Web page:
October 26, 2011 at 12:05 am
(7) Denise says:

Thank you, thank you. Yes, teachers should be able to teach everyone. I was told by a gen ed teacher that unless “my” special ed student was able to follow a specific direction he had for students, he would be “kicked out” of his class. So like any good specialist, I started by taking data on the student’s behavior. After implementing some strategies, the special ed student was close to 80% successful at following the direction. It still wasn’t good enough for the gen ed teacher. He still whined and complained about my student’s behavior in his class. So I started taking data on the gen ed students in his class to do a discrepancy analysis. Most of them were only able to follow the command with a 65% accuracy rate!

October 27, 2011 at 2:04 pm
(8) Stacey says:

There is a difference between intergration and inclusion. Intergration bennifits the classroom. The child is intergrated into the routine and procedures and expectations, although certian steps and materials will be used to supprt the child the overall goal is to ge the child do as others do. Inclusion bennifits the child and will change everything in the classroom to fit the child. A child may need to sit in a chair and asked to write down thier answer from the question on the board. Intergrate may give the student thier own sheet with the question on it for them to focus on or the teacher may read the question to the student at his desk while the other work. Inclusion however has the same expectation of getting the child to answer the question but will look at the child and see if their seats bothers him (may be sencitive to textures/sounds)or ask is the question of interest to him(may be it’s abouyt a bike, but he can not ride a bike) and allow the child to sit in the library or change the question to fit him. Intergration fits child into policy of sitting at desk, inclusion adapts policy and changes enviroment.

October 27, 2011 at 2:26 pm
(9) Stacey says:

Before you ranting on teachers and terminology, you must always consider that teaching is a profession to educate the masses. They are often underfunded and confined by policy. A teacher is given a specific child age and know only what that typical child can or can’t do. Teachers expect the child to have certian skills so they can work together to reach new skills. Specail education workers should be trained to adjust for those skills underdeveloped and identify areas that the child does do well. It is the responsibility of the special education worker to share with the teacher the childs abilities and work together to assist them. It often stays on the special edcuation worker becuase they child is only in the class a year and adult habits are hard to break. Although society is changing, policy take time. Many school systems use intergration;fit child to expectations of school. Always comes down to intergration vs inclusion. Inclusion; fit expectations to child’s abilities. Inclusion is a great dream but with mass numbers and a thought process centered around time it is often unachievable.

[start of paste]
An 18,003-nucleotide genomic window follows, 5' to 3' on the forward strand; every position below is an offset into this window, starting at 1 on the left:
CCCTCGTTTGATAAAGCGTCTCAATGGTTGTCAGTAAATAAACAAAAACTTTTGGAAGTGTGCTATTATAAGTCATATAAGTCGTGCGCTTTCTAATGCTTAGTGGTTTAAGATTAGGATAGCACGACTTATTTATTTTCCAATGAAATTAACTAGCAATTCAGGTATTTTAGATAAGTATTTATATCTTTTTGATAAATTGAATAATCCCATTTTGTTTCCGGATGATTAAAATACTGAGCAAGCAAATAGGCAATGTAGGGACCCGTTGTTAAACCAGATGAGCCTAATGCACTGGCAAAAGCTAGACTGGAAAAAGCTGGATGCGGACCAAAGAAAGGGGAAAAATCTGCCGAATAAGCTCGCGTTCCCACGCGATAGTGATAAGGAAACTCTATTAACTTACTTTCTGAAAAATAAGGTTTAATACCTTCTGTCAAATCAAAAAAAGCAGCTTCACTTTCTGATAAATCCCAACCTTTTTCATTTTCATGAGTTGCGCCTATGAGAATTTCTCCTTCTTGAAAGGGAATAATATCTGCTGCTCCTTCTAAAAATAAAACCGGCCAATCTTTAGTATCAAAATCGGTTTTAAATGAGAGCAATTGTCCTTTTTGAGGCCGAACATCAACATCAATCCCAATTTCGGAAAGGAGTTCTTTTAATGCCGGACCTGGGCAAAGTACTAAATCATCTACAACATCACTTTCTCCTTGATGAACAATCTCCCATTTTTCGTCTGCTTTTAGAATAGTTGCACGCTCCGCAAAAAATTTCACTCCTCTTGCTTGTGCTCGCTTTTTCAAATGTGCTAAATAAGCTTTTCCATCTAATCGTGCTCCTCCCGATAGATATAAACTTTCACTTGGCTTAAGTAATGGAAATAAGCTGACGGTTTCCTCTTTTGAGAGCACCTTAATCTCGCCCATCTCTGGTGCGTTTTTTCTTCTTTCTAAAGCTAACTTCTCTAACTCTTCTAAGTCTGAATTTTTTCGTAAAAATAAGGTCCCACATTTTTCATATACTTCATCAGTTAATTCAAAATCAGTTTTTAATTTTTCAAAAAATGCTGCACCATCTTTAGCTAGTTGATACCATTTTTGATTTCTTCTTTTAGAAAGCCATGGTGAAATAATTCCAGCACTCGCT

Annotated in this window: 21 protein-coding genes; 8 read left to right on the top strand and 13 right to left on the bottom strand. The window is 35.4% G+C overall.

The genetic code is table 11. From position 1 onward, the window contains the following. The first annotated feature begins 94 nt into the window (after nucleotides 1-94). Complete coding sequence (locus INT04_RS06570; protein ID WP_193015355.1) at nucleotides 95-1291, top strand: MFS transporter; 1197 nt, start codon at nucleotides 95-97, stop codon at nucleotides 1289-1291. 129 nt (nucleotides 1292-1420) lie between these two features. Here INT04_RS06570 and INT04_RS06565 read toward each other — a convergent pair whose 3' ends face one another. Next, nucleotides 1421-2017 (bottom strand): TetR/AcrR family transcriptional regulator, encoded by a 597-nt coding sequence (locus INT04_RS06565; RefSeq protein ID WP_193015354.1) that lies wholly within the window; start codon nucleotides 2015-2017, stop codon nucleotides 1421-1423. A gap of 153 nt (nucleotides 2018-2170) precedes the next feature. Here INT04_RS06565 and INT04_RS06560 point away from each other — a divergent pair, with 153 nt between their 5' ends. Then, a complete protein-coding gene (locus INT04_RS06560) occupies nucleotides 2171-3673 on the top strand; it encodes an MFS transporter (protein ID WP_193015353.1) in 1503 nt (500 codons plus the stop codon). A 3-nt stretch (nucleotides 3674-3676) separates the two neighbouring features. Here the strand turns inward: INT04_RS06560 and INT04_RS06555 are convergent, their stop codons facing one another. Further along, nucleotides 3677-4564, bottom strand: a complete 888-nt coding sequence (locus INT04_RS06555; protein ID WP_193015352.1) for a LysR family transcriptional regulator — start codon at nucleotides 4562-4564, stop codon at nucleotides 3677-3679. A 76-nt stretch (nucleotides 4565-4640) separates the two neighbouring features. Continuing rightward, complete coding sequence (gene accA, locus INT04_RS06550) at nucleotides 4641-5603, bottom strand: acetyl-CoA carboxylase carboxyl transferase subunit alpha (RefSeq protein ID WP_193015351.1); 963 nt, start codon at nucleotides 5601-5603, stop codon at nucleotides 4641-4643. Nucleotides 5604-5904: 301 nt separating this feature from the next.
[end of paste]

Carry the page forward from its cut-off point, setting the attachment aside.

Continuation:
October 28, 2011 at 2:02 pm
(10) specialed says:

Hate to be snarky (but I can,) but . . . I know these are meant to be intelligent responses to my blog, but your spelling and failure to put your content into paragraph makes me wonder if this was an assignment for an education class. You get a C minus, honey. I continue to assert there is no integration for special education. Integration is the sum of strategies to “integrate” diverse cultural and ethnic groups. Inclusion is the gold standard.

If you can’t spell, well I hope you’re not teaching.

October 31, 2011 at 2:37 pm
(11) Judene Cook says:

Like the others before me, WAY TO GO! Give ‘em heck! Thanks for recognizing that the SPecial Education teacher can be a fantastic teacher. I have a general education homeroom class. Each morning, twenty or so students sit in my room. They look around and read the posters, spelling words, math rules, reading vocabulary words, reminders, book report posters, etc that fill my room. One recently asked “What exactly do you teach?”. I explained that as a Special Education resource teacher I had to understand and teach reading, English, math, pre-algebra, science and technology for 7th and 8th grades. They counted how many classes that was and were astonished. If only it was so easy with general education teachers. Recently in a seventh grade inclusion English class, the teacher asked students to explain a plot diagram. The only ones who could tell about each step AND pick out each step in the fable were the inclusion students. They were proud. I was proud. And fortunately, the general education teacher was proud!

October 31, 2011 at 4:52 pm
(12) Terri says:

Thank you, some of the gen. ed. teachers still think inclusion means “they can stay if they don’t bother me” which means the (ex)cluded in an inclusion classroom. But the teacher’s that except our students for who they are make up for the other teachers. The gen. ed. students have learned how to include our students because the (some) teachers have shown them.

October 31, 2011 at 4:56 pm
(13) kathy says:

thanks Jerry, pam, and cathy M. I have been involved in special education side of co-teaching/team-teaching (or whatever anyone else calls it) for the last 5 years. I am disgusted at the back-stabbing responses departments within our school still utter. Our english department (not all of them) don’t get it! They are unwilling to provide an educaction to students who don’t fit a particular box. The special education students work hard and their behavior is no different than any other student but teachers have targeted them as problems. Good teachers are good teachers, are good teachers…we need more of them and so do our students.